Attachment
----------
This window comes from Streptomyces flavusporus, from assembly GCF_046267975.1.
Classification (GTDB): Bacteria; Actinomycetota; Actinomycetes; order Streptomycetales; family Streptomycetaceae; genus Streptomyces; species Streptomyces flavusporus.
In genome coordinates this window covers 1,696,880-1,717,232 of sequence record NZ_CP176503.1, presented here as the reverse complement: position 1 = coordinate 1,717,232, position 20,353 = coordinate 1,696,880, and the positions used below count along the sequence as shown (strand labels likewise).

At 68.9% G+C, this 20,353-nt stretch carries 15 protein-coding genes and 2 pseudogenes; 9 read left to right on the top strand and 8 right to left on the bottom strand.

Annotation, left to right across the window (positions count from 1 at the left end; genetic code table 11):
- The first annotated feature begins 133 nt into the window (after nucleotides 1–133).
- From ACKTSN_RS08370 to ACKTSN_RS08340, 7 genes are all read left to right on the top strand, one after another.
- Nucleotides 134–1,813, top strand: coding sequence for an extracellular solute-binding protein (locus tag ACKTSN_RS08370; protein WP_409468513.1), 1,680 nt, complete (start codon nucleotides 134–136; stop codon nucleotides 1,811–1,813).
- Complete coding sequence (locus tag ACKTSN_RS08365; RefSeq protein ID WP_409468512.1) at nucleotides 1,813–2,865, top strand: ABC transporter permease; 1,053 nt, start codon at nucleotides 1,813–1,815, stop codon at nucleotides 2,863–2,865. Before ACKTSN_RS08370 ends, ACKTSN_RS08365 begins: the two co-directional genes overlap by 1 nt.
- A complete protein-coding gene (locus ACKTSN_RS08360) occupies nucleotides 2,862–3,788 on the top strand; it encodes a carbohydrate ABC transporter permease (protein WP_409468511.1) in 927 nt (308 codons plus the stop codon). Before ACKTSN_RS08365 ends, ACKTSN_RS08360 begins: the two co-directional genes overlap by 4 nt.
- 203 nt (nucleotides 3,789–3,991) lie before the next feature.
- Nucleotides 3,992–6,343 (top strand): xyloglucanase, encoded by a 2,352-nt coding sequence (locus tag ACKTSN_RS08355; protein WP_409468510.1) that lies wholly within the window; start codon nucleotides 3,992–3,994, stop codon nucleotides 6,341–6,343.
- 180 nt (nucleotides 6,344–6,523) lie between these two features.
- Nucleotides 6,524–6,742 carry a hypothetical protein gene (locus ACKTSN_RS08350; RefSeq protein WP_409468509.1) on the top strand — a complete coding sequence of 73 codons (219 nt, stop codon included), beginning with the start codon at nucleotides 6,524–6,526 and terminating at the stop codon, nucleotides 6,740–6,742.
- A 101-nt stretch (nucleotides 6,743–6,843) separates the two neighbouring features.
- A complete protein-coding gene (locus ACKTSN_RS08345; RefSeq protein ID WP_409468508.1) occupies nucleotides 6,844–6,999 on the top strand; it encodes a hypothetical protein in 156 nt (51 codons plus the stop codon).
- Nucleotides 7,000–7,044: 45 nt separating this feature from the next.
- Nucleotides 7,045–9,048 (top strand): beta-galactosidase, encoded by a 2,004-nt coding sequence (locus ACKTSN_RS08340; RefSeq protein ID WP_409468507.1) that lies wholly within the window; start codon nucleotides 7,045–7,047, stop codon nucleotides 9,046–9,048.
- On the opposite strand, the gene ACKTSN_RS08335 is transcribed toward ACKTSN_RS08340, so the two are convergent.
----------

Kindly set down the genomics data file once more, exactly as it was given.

This window comes from Streptomyces flavusporus, from assembly GCF_046267975.1.
Classification (GTDB): Bacteria; Actinomycetota; Actinomycetes; order Streptomycetales; family Streptomycetaceae; genus Streptomyces; species Streptomyces flavusporus.
In genome coordinates this window covers 1,696,880-1,717,232 of sequence record NZ_CP176503.1, presented here as the reverse complement: position 1 = coordinate 1,717,232, position 20,353 = coordinate 1,696,880, and the positions used below count along the sequence as shown (strand labels likewise).

At 68.9% G+C, this 20,353-nt stretch carries 15 protein-coding genes and 2 pseudogenes; 9 read left to right on the top strand and 8 right to left on the bottom strand.

Annotation, left to right across the window (positions count from 1 at the left end; genetic code table 11):
- The first annotated feature begins 133 nt into the window (after nucleotides 1–133).
- From ACKTSN_RS08370 to ACKTSN_RS08340, 7 genes are all read left to right on the top strand, one after another.
- Nucleotides 134–1,813, top strand: coding sequence for an extracellular solute-binding protein (locus tag ACKTSN_RS08370; protein WP_409468513.1), 1,680 nt, complete (start codon nucleotides 134–136; stop codon nucleotides 1,811–1,813).
- Complete coding sequence (locus tag ACKTSN_RS08365; RefSeq protein ID WP_409468512.1) at nucleotides 1,813–2,865, top strand: ABC transporter permease; 1,053 nt, start codon at nucleotides 1,813–1,815, stop codon at nucleotides 2,863–2,865. Before ACKTSN_RS08370 ends, ACKTSN_RS08365 begins: the two co-directional genes overlap by 1 nt.
- A complete protein-coding gene (locus ACKTSN_RS08360) occupies nucleotides 2,862–3,788 on the top strand; it encodes a carbohydrate ABC transporter permease (protein WP_409468511.1) in 927 nt (308 codons plus the stop codon). Before ACKTSN_RS08365 ends, ACKTSN_RS08360 begins: the two co-directional genes overlap by 4 nt.
- 203 nt (nucleotides 3,789–3,991) lie before the next feature.
- Nucleotides 3,992–6,343 (top strand): xyloglucanase, encoded by a 2,352-nt coding sequence (locus tag ACKTSN_RS08355; protein WP_409468510.1) that lies wholly within the window; start codon nucleotides 3,992–3,994, stop codon nucleotides 6,341–6,343.
- 180 nt (nucleotides 6,344–6,523) lie between these two features.
- Nucleotides 6,524–6,742 carry a hypothetical protein gene (locus ACKTSN_RS08350; RefSeq protein WP_409468509.1) on the top strand — a complete coding sequence of 73 codons (219 nt, stop codon included), beginning with the start codon at nucleotides 6,524–6,526 and terminating at the stop codon, nucleotides 6,740–6,742.
- A 101-nt stretch (nucleotides 6,743–6,843) separates the two neighbouring features.
- A complete protein-coding gene (locus ACKTSN_RS08345; RefSeq protein ID WP_409468508.1) occupies nucleotides 6,844–6,999 on the top strand; it encodes a hypothetical protein in 156 nt (51 codons plus the stop codon).
- Nucleotides 7,000–7,044: 45 nt separating this feature from the next.
- Nucleotides 7,045–9,048 (top strand): beta-galactosidase, encoded by a 2,004-nt coding sequence (locus ACKTSN_RS08340; RefSeq protein ID WP_409468507.1) that lies wholly within the window; start codon nucleotides 7,045–7,047, stop codon nucleotides 9,046–9,048.
- On the opposite strand, the gene ACKTSN_RS08335 is transcribed toward ACKTSN_RS08340, so the two are convergent.